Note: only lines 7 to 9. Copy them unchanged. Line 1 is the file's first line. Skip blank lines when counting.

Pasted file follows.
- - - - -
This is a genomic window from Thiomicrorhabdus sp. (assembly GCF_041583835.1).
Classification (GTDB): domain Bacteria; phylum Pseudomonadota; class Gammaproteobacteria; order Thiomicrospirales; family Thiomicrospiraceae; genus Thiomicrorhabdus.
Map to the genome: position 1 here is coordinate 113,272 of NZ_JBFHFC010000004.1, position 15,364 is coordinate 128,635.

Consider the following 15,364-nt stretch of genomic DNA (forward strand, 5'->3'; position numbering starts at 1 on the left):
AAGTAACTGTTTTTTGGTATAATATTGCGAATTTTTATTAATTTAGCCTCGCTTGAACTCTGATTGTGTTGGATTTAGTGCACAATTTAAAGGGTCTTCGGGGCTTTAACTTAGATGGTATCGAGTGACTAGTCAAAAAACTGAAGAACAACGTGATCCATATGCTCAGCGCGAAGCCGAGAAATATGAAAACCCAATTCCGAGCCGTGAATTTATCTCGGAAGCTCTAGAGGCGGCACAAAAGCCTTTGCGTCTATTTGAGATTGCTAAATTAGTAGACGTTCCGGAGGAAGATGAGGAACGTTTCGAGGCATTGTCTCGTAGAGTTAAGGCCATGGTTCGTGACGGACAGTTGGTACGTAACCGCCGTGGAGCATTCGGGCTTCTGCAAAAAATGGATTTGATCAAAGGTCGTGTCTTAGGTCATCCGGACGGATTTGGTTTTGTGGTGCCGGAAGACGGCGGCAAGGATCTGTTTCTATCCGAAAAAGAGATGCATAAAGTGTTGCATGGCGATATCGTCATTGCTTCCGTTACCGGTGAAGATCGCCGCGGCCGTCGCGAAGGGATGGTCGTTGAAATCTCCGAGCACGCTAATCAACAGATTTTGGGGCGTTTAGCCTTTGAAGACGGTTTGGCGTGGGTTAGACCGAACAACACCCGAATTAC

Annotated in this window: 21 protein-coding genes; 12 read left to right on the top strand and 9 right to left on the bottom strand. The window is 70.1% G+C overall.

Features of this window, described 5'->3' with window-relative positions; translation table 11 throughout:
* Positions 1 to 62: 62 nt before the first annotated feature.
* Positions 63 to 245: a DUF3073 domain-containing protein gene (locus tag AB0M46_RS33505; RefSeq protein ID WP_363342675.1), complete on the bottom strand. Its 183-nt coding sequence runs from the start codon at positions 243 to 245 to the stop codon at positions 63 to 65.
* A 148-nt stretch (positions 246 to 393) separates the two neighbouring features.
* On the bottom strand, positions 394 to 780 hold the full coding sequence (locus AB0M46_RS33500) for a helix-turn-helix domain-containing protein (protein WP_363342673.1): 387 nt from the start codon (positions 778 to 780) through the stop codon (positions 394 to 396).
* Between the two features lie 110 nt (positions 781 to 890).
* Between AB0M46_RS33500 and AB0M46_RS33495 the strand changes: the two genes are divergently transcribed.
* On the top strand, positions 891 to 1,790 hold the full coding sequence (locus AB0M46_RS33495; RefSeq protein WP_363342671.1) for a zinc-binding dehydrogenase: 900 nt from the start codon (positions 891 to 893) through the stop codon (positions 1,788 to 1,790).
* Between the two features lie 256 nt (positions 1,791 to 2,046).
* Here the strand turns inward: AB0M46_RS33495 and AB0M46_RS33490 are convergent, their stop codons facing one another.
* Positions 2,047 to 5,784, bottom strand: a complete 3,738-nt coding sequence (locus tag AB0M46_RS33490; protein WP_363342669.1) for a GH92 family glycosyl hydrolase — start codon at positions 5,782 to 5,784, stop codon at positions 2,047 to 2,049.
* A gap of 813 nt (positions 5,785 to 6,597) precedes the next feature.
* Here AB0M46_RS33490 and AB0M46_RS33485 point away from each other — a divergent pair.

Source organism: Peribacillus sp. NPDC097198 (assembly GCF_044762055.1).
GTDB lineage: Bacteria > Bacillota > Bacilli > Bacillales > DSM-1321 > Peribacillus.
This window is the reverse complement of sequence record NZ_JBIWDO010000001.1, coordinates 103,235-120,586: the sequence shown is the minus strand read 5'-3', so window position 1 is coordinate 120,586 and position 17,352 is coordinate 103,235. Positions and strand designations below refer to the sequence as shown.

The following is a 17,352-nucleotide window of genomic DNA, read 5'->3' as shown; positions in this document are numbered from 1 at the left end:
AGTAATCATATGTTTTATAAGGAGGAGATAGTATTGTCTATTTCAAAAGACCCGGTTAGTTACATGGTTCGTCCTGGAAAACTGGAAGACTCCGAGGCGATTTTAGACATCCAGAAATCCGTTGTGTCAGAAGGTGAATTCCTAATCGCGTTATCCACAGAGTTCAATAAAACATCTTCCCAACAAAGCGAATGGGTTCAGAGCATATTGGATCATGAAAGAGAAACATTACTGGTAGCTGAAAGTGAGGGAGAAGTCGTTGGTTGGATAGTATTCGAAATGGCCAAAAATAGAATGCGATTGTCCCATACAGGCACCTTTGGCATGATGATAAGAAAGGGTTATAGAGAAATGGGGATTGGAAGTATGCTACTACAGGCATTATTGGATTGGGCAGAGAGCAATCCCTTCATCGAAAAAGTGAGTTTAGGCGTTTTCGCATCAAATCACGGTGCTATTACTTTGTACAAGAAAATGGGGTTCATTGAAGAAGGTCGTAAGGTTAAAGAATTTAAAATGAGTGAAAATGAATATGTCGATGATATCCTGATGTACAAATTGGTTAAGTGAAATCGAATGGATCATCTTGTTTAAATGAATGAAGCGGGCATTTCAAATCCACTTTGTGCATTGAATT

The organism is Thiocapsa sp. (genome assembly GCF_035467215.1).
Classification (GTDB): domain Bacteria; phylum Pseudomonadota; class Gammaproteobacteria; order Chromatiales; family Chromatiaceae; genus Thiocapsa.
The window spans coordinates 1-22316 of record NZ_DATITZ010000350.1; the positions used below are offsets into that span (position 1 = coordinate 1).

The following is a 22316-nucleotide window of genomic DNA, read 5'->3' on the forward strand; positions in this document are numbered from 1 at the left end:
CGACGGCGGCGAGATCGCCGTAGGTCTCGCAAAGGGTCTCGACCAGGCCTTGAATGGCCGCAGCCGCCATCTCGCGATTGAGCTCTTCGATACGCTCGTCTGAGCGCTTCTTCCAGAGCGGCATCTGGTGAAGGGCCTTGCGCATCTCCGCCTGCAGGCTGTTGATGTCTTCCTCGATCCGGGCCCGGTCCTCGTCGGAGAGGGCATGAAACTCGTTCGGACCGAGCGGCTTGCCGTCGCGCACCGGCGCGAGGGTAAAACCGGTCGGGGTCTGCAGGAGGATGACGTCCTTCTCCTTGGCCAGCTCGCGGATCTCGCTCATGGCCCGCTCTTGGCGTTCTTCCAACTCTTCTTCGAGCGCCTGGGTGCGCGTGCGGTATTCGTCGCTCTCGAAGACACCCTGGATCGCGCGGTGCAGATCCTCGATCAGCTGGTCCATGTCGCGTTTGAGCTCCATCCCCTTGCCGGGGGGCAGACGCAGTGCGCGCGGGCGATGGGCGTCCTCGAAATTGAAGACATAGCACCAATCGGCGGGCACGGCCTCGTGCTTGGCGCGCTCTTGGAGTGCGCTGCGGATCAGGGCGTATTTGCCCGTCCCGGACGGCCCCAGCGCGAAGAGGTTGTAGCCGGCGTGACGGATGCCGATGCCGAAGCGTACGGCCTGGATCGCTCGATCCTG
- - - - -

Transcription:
Features of this window, described 5'->3' with window-relative positions; translation table 11 throughout:
* Positions 1 to 62: 62 nt before the first annotated feature.
* Positions 63 to 245: a DUF3073 domain-containing protein gene (locus tag AB0M46_RS33505; RefSeq protein ID WP_363342675.1), complete on the bottom strand. Its 183-nt coding sequence runs from the start codon at positions 243 to 245 to the stop codon at positions 63 to 65.